In the interim, two students of the institution have been arrested in relation to the killing. The Police Public Relations Officer in Ekiti State, Mr. Mohammed, confirmed this to our correspondent. He said the police were investigating the case and that anybody found culpable would be prosecuted.
He also said that the police had intensified surveillance in and around the school as well as in areas with a good number of student population.
During a visit to EKSU, it was observed that about six police vans with armed men patrolled the campus and later moved outside and parked opposite the school’s main gate.
A former vice-chancellor of the university, Prof. Dipo Kolawole, blamed law enforcement agencies, among others, for cultism in Nigerian higher institutions of learning. He said that law enforcement agencies always freed arrested cult members, saying this had emboldened those involved in the act to continue.
He recalled how a cult group stormed the university in 2006 and killed a final year student in daylight. Kolawole said he was surprised that those arrested in connection with the killing were promptly released and were seen days after, roaming the streets.
“I blame some parents, guardians and godfathers for the prevailing problem of cultism, because they are the ones who use their positions and money to secure the release of criminals. This will continue to make the country unsafe, because cultists will graduate to be assassins or armed robbers, Kolawole warned.
It has been observed that various cult groups in the university wait for rival group members who had inflicted injuries or loss of lives on them to get to their final year before launching a reprisal attack. Some of the victims of cultism, especially in the school, were murdered when they were in their final year.
“It’s perhaps meant to compound the agony of their survivors, especially their parents, who may have placed hopes on the children to cushion the effects of old age as they graduate,” Kolawole noted.
In March 2010, two students in 300 Level were killed early in the morning in the presence of their parents. The incident, which rocked Ado-Ekiti and which prompted the police to wage serious war against cult members, happened at Dallimore Street in Ado-Ekiti.
Two weeks before that incident, a fresh graduate who had come to the school to collect his call-up letter for the National Youths Service Corps was killed at Similoluwa area.  The victim, who was said to have been responsible for deaths of some cult members from a rival group, was killed in a violent way.
His assailants, who were obviously from another group, had beaten him to a pulp and smashed his skull to make sure that he did not survive the attack.
Following the renewed killing in EKSU, some students, especially females who now live in fear, asked the school authorities and security agencies to eradicate cultism from the school.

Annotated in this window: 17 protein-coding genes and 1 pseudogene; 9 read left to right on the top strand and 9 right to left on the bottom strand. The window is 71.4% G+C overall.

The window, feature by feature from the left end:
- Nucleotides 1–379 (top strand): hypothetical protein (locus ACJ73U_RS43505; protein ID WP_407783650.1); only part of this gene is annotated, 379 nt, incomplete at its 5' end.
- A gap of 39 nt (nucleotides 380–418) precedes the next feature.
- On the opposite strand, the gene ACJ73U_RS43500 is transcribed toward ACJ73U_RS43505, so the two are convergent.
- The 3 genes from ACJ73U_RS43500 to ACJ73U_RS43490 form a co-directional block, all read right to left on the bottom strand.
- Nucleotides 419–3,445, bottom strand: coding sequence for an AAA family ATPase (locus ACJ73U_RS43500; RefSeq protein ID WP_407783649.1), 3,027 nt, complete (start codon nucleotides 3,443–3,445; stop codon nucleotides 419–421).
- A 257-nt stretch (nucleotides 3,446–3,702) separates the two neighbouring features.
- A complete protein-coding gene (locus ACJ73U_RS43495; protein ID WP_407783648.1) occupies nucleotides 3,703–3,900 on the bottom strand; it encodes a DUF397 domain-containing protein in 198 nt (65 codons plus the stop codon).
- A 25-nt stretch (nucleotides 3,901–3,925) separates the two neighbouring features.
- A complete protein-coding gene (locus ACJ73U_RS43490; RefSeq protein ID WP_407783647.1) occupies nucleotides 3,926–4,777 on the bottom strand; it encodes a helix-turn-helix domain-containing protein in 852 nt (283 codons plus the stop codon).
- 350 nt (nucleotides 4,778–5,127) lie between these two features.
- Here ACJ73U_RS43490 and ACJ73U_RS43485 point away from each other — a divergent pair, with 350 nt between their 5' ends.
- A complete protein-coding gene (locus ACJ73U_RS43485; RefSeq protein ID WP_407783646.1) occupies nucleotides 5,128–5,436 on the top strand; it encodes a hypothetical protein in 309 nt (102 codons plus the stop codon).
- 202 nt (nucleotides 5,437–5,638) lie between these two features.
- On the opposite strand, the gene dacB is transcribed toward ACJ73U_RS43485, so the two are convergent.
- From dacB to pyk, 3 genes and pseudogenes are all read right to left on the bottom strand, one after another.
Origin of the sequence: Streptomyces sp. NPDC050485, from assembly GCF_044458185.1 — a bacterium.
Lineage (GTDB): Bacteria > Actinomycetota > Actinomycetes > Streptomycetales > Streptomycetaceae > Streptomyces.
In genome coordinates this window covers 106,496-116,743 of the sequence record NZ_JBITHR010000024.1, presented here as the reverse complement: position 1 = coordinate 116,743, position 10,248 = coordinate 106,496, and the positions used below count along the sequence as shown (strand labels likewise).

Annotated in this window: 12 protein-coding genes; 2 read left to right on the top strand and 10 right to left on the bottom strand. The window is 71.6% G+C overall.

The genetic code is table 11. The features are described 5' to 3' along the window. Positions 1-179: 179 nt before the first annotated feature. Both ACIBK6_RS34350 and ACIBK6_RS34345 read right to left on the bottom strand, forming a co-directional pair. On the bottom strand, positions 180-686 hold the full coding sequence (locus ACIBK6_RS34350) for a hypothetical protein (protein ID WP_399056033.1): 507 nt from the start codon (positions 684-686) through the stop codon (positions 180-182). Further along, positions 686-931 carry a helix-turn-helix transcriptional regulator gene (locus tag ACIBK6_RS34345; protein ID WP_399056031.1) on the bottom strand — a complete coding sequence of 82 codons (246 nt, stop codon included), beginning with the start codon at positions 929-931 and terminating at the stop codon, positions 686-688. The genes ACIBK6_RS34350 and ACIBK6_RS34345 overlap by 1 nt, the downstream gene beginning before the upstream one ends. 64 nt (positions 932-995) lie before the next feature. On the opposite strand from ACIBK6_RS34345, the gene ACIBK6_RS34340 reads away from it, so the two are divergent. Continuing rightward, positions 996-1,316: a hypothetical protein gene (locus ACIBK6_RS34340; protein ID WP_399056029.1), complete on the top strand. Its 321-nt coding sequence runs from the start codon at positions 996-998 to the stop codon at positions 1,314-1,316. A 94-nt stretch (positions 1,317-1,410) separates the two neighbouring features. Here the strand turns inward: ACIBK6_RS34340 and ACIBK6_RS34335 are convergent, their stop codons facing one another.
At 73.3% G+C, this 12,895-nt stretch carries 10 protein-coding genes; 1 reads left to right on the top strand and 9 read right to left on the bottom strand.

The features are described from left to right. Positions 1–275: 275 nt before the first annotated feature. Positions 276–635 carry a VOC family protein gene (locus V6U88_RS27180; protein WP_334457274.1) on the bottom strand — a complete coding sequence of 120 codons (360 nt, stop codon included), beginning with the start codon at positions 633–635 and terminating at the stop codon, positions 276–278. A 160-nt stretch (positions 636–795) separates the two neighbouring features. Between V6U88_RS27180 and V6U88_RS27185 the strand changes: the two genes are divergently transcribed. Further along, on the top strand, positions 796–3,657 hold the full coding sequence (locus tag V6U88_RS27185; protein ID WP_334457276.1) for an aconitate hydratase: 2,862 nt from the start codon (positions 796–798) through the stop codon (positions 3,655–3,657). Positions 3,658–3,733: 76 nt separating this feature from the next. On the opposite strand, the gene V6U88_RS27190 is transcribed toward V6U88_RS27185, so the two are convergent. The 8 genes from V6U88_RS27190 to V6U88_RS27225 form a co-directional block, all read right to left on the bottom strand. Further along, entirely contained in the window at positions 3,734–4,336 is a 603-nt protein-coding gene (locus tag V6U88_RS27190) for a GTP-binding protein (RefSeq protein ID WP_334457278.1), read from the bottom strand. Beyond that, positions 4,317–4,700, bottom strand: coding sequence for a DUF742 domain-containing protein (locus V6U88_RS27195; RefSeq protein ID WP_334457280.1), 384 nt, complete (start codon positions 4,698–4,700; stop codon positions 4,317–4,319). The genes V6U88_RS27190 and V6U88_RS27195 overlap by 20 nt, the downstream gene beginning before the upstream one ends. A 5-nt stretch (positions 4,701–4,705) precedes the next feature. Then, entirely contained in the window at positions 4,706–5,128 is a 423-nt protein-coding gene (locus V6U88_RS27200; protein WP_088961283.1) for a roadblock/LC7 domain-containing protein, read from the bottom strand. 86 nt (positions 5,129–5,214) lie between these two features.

Some students who spoke  with our correspondent said members of cult groups in the school were not difficult to identify. According to them, these bad boys visit private hostels harassing and extorting money from innocent students, especially in the evenings.
Judging from the history of killings and reprisal attacks among cultists in EKSU, it is obvious that the last is yet to be heard about cult-related killings in the institution. Observers said the KK group which has lost their leader would do everything to regroup and launch a reprisal on the members of the group that killed Falade.
Those who know their modus operandi say cult groups believe so much in the law of “an eye for an eye.”
The Public Relations Officer of EKSU, Mr. Olubunmi  Ajibade, said the management of the institution had taken some steps to eradicate cultism.
He said the security agents were around on the campus to ensure that the lives of students and staff were protected.
He added that the authorities were planning to make the university a residential one, with the aim of monitoring the activities of students and staff.
He said, “The vice-chancellor has introduced mentoring and counseling of students by lecturers to curb cultism. Students will be allocated to lecturers for counseling and with this, the university believes that cultism will be eradicated very soon.
“The vice-chancellor wants the institution to be a university in all aspects; that is why he wants to ensure that hostels are built so that the activities of the students could be monitored. The university abhors cultism and will do everything to ensure that it is eradicated.”

Ajibade said the authorities also involved students in the war against cultism, as they have been told to report anyone suspected to be a member of a secret cult to the university or the security agents.